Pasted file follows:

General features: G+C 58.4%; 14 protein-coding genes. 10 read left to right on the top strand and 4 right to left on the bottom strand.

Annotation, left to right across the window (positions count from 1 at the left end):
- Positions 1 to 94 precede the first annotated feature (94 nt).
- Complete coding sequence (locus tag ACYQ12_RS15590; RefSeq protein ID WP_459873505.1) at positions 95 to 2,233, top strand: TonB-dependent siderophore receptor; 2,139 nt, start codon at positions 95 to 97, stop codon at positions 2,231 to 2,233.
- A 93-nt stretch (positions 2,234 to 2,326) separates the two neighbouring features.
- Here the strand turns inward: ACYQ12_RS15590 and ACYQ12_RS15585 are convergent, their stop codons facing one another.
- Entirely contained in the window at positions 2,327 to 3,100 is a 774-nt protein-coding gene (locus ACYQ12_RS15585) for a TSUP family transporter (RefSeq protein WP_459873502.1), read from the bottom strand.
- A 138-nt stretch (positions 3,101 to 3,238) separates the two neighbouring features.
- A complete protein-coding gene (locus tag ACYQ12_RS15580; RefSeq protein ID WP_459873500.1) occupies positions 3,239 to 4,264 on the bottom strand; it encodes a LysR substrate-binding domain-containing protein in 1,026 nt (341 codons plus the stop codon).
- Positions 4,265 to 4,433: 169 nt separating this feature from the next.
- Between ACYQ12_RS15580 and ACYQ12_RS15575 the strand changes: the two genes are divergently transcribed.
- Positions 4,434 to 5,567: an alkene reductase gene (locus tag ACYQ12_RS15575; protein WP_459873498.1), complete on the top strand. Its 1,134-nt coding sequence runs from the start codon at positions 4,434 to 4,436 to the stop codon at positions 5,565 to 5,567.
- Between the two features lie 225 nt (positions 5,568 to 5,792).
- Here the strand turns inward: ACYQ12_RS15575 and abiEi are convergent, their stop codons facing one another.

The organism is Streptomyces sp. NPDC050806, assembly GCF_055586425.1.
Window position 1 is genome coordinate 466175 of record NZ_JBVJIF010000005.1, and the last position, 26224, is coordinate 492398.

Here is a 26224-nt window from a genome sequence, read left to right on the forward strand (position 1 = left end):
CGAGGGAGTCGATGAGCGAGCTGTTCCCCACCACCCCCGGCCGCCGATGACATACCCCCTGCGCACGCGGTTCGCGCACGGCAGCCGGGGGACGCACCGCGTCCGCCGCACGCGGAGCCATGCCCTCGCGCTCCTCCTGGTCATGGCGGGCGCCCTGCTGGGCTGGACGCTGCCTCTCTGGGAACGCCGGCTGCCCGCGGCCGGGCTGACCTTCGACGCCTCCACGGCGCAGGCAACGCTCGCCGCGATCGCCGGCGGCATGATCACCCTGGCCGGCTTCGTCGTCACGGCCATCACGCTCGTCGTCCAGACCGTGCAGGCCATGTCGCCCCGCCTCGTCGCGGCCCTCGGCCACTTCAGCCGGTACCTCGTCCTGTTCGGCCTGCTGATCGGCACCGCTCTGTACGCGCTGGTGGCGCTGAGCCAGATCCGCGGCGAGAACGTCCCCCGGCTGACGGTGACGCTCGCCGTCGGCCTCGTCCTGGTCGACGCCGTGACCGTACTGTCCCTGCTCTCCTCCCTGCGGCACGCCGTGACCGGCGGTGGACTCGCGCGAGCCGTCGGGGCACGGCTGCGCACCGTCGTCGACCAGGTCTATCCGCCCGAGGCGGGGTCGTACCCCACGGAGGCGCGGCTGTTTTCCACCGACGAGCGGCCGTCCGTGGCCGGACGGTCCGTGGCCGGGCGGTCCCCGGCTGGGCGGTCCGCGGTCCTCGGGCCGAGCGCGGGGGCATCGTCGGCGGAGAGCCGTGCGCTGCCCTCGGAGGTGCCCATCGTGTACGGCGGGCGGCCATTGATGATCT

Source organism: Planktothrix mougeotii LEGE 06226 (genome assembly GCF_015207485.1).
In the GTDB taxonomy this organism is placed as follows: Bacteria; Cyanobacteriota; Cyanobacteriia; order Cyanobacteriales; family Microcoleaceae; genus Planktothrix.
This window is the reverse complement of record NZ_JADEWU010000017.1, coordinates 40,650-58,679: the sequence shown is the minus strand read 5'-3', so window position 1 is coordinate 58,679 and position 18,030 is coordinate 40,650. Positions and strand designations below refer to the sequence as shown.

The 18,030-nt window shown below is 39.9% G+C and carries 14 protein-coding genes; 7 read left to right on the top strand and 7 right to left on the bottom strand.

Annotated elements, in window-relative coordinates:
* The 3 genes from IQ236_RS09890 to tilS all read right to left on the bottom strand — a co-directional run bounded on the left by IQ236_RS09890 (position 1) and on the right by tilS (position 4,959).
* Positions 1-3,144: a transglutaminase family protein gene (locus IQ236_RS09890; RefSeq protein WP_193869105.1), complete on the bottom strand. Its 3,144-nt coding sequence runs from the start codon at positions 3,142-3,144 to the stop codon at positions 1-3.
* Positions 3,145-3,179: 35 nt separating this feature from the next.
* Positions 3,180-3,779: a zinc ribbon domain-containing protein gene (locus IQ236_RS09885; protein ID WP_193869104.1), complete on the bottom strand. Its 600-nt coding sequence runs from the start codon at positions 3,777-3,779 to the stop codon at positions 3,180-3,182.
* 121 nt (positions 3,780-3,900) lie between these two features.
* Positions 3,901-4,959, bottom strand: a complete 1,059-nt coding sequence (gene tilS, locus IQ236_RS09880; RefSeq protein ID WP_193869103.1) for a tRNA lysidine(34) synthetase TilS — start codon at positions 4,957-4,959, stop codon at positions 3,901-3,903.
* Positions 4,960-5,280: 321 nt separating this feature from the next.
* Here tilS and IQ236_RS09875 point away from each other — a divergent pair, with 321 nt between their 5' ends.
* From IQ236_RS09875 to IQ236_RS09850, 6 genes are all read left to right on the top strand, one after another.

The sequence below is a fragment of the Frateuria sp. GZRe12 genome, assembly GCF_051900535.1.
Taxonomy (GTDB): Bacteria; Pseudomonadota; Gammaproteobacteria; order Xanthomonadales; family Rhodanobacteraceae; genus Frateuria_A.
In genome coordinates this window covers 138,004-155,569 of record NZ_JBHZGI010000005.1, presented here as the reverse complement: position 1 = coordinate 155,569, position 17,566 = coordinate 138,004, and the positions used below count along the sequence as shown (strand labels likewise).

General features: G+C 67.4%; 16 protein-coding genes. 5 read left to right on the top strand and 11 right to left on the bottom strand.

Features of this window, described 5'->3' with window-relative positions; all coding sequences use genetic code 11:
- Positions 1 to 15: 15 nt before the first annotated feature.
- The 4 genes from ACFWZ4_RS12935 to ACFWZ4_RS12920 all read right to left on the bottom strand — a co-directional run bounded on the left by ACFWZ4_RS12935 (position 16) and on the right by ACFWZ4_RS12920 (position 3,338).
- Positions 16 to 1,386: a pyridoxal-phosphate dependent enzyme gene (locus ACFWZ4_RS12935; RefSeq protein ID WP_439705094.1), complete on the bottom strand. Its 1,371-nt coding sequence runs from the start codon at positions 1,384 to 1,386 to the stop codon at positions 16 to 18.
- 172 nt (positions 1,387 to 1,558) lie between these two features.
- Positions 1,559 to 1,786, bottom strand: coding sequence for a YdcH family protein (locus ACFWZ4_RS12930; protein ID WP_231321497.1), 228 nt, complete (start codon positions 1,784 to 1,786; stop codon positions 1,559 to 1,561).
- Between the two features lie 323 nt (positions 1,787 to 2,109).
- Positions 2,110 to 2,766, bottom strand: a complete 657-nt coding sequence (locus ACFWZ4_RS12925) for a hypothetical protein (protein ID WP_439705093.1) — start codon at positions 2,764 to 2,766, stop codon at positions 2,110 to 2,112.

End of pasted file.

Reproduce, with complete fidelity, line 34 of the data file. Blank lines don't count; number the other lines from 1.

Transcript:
Taxonomy (GTDB): Bacteria; Pseudomonadota; Gammaproteobacteria; order Xanthomonadales; family Rhodanobacteraceae; genus Frateuria_A.